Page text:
Besides those two, there are some other nits that bother me. The EOS 3 has the most obnoxious mirror slap/shutter/winder noise I've ever heard. The Minolta XE-7 has its power switch just under my right thumb where I was constantly turning the camera off while trying to take a picture. The Photura felt like a cheap plastic tube, and its flash/lens cap, while ingenious in concept, was poorly executed. The Canon New F-1 needing a change of focusing screen to change the metering pattern. Any camera that requires changing a custom function to engage mirror lock-up. The Canon T70 and T80 were just butt-ugly. The Minolta Riva Zoom 105i... words fail me.

    The Nikon F4s is a special case. Its 'silent mode' is beyond ridiculous. It has a vast assortment of interlocks that prevent you from changing anything without stopping what you're doing. Its batteries go in two different locations. Screw-drive AF. The list goes on, and yet it's one of my favorite cameras. I hated having to sell mine, and fully intend to get another when finances improve.
    Fred Latchaw
    Seattle WA


    I am beginning to resent being referred to as 'half-fast'.
    Whatever that's supposed to mean.

  7. #97

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    While having a leaf shutter on a 35mm slr was nice, I could never remember to set the max aperture for the lens on the camera body, every time I switched lenses on my Topcon Unirex.
    needing a mercury battery is a bummer too.
    "There are a great many things I am in doubt about at the moment, and I should consider myself favoured if you would kindly enlighten me. Signed, Doubtful, off to Canada." (BJP 1914).

    Regards
    Bill

  8. #98
    cliveh's Avatar
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    As this thread seems to be also picking up on bad design functions on cameras. How about the Vivitar 35mm, which has a double exposure button on the front right where you normally place your index finger. Why arn't cameras designed by photographers and not marketing people?

    ďThe contemplation of things as they are, without error or confusion, without substitution or imposture, is in itself a nobler thing than a whole harvest of inventionĒ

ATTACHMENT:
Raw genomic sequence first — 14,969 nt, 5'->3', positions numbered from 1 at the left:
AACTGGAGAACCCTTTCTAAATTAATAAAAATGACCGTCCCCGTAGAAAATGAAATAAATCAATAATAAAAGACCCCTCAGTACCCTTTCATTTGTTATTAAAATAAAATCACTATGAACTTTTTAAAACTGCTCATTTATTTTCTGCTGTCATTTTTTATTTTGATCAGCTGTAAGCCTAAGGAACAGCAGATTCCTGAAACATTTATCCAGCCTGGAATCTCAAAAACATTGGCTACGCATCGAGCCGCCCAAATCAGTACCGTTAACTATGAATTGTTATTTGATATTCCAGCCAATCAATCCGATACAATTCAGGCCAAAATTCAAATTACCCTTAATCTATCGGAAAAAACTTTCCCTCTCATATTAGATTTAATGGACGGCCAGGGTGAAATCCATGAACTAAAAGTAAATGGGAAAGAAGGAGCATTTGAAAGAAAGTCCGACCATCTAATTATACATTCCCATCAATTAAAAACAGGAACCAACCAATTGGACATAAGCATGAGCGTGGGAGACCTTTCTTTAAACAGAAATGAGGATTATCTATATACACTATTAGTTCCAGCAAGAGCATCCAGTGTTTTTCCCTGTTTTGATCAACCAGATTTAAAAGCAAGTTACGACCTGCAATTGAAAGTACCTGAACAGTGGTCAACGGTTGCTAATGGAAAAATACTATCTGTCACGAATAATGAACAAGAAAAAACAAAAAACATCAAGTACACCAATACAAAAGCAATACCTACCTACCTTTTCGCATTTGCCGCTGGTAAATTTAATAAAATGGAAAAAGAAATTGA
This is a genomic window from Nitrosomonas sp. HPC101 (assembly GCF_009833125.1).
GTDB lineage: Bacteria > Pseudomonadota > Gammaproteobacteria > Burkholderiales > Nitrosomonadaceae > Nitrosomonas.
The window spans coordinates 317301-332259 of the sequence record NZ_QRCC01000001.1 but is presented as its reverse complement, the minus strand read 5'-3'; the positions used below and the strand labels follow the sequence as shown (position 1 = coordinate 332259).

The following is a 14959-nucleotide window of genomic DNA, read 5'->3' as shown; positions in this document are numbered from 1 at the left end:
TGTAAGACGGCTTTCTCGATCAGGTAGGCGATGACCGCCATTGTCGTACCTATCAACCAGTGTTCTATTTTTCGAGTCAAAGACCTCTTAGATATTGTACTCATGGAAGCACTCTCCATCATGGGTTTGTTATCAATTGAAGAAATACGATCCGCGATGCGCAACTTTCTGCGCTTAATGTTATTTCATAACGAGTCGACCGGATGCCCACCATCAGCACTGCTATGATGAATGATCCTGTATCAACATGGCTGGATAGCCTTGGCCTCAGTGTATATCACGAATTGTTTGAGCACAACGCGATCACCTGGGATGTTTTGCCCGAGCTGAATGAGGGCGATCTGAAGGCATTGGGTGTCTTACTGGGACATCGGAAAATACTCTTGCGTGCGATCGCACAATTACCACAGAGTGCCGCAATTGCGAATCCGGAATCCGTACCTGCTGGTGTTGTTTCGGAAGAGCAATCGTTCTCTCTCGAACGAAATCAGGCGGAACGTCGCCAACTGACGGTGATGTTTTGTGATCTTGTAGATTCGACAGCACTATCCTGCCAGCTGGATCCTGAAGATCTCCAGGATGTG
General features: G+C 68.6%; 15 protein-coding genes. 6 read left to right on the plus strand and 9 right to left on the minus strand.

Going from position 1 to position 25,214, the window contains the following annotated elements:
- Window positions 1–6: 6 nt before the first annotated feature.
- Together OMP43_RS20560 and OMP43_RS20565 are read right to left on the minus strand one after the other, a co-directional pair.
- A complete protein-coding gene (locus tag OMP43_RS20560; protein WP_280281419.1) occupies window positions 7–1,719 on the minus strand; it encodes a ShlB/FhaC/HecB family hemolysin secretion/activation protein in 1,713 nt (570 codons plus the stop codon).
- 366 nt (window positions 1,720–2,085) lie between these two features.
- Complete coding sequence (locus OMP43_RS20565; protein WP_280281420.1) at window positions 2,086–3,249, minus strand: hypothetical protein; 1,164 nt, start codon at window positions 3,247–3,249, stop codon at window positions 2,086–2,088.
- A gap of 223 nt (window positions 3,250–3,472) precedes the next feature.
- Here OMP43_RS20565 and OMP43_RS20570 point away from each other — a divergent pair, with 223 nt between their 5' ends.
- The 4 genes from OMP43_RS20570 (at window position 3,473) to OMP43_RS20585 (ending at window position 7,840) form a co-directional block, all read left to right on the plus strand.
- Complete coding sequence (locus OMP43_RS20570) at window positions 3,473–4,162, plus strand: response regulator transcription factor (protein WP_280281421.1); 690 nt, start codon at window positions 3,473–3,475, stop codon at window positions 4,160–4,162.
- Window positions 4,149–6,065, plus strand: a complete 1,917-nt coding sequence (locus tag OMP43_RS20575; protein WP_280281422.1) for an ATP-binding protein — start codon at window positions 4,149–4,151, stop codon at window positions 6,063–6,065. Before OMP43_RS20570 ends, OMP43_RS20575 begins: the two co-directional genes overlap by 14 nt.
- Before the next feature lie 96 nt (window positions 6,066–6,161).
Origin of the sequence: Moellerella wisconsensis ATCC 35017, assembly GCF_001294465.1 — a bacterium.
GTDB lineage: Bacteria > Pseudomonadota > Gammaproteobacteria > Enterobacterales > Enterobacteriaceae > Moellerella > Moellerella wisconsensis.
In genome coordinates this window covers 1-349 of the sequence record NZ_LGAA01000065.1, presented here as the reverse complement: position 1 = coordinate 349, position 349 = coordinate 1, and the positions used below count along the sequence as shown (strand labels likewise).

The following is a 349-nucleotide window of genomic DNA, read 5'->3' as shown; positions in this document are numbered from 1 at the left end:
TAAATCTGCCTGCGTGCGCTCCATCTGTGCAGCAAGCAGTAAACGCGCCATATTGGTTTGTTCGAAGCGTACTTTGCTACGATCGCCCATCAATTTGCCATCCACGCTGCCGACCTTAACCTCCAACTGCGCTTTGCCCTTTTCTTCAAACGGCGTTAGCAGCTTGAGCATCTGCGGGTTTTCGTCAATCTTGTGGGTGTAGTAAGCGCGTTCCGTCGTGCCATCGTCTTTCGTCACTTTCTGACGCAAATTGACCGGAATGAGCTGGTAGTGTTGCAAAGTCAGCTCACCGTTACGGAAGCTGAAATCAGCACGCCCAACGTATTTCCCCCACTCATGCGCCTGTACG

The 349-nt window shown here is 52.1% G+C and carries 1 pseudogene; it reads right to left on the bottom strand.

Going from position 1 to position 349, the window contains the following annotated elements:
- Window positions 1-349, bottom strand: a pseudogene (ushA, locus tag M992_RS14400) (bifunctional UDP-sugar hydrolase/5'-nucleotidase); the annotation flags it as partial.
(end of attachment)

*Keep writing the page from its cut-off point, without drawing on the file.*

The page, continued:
Francis Bacon

  9. #99
    epp
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    Quote Originally Posted by cliveh View Post
    Why is this camera so popular? I didnít even take it seriously when I first saw it and still donít.
    The Holga is an inexpensive introduction to medium-format film photography.

  10. #100

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    Quote Originally Posted by Roger Cole View Post
    There was (is?) a Chinese TLR called a Seagul. But I think it's more an example of bad build and bad materials than bad design. I've never actually seen one in person though so I could be wrong about that. But if they just copied the classics like the Rollei and Yashicamat the design is quite sound. The execution, however, could leave much to be desired if done poorly. About the best thing I've heard about the Seagull is that it isn't as bad as the Lubitel TLR.

    The discussions of Russian cameras reminds me of a saying in aviation, "If itís ugly, itís British. If itís weird, itís French. And if itís ugly and weird, itís Russian."
    I have a Seagull 4B-1 (I assume, everything else is in Chinese).and it is actually a fairly good design. Very simple, very easy to use. Has a cocking lever to set the shutter, and uses the red window and knob arrangement to advance the film. Very little to go wrong. Sadly, questionable build quality means stuff may go wrong. The focus on mine is pretty out of alignment, to the point the camera doesn't close, and the leatherette is peeling quite badly. Other than that it works flawlessly.
    Good camera to introduce someone to MF with.